Book reviews, art, gaming, Objectivism and thoughts on other topics as they occur.

Apr 7, 2008

Cold Blood: The Metal

Note: Chronologically this happens *before* session 19.

Sheen stood over the forge uncertainly, not really sure why she’d come in here at all. She should really be going to Chirper’s to meet with the others, but the prospect horrified her. It wasn’t so much that she’d have to face Haden—what could he do that was worse than what had already happened?—but that she wouldn’t be able to hope for something better any more once it was had happened. It was almost as though letting the uncertain future become the past killed it somehow, and the pain of that death went on inside her own body. She couldn’t avoid it forever, but she wanted to hold it off for as long as she could.

In order to wait, though, Sheen needed some sort of activity to make the waiting bearable. That was why she had come here, she decided, she was looking for occupation. But the very feeling that made her seek occupation made the occupation itself impossible.

“Hello, there, lass, I had a feeling I’d be finding you here today,” a rough and somehow very definitely short voice said. Sheen turned around to see a dwarf entering the room. He smiled, and Sheen found herself smiling in answer.

“Eldgrim?” She asked, recognizing this particular dwarf from the Twelve Factols building.

“That’s right.” He flipped over a tub and sat down on it, watching her carefully.

“What can I do for you?” Sheen asked. “I’m surprised to see you, really.”

Eldgrim shrugged. “Are you now? I knew I’d be seeing you again the first time I saw you. You’re a strange one, for a human. You’ve got the metal in you.”

“What?” Sheen asked.

Eldgrim frowned in thought. “It’s hard to explain. It’s a rare thing, even with dwarves. It means that some part of your nature . . . your very soul, maybe, is metal. It’s a precious thing, among dwarves. You could be bound for great things. That’s why I’ve come.”

Sheen shook her head ruefully. “If there’s any greatness in me, I have yet to find it. Maybe you’re just imagining it.”

“Maybe so,” Eldgrim said, “but I’d be remiss if I just let it go by without at least making an effort. So I came more to talk about what I can do for you than what you can do for me. I can teach you . . . well, I shouldn’t say that, exactly. I mean that I can help you find a way that you can learn. That’s why I brought this,” he added, pulling out a bulky wad of leather and slowly unrolling it.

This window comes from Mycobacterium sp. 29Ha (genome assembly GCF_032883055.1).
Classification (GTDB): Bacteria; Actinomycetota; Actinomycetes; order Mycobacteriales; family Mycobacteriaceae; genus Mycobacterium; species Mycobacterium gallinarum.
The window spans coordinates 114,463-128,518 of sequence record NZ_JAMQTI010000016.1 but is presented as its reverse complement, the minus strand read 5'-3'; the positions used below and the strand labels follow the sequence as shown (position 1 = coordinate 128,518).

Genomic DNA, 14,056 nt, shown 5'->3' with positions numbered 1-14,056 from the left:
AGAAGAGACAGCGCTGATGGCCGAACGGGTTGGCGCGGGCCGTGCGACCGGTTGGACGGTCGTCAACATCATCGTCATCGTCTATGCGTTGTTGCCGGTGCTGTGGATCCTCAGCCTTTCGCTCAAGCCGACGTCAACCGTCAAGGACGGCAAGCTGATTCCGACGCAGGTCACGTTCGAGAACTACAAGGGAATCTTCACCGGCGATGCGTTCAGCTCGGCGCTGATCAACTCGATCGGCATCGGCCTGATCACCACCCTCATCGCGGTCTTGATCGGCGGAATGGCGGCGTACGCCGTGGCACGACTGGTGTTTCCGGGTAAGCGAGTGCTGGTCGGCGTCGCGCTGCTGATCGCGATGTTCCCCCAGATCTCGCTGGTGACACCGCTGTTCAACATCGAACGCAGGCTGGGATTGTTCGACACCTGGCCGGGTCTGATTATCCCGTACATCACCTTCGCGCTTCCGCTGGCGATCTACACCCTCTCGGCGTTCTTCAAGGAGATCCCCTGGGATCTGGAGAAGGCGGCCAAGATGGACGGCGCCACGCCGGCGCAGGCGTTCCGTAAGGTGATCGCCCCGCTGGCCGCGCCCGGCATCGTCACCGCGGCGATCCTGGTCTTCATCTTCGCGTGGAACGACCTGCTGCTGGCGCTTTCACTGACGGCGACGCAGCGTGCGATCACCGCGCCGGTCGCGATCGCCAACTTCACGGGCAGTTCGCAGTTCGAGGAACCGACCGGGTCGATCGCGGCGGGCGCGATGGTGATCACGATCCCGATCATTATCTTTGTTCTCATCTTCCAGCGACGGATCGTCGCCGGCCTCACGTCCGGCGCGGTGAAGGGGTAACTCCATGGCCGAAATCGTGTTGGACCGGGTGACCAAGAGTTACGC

“What is it?” Sheen asked cautiously.

“It’s a Belt of Dwarvenkind,” Eldgrim explained. “Here, put it on.” He held it up to Sheen’s waist and cinched the buckles closed.

“These are rare,” Sheen said, fingering the leather. “You’re just giving it to me?”

“Well, not exactly,” Eldgrim said. “Being a dwarf, I don’t have much use for it, myself, but there may come a time when I need you. This is a down payment.”

“You don’t have to . . .”

“Hush, now, that ain’t our way! You should know that if you know anything about dwarves. The other thing is this,” he held out a few small vials. They appeared to be full of metal flakes, ground into a fine glittering powder. “There’s some metal in you, but it’s just the soul of the metal for now. It needs material to work with. Add a little bit of this into whatever you eat or drink . . .”

“I don’t eat or drink, usually,” Sheen interrupted.

“Then you should start. The belt will keep it from poisoning you or making you sick, and it’ll give you something to draw on when you need it the most,” Eldgrim said. “Now, I’d better be going, but it wouldn’t hurt you to come ‘round to Twelve Factols on occasion to watch and learn.”

“All right,” Sheen said. “Thank you.”

“Well, we’ll see about that,” Eldgrim said.

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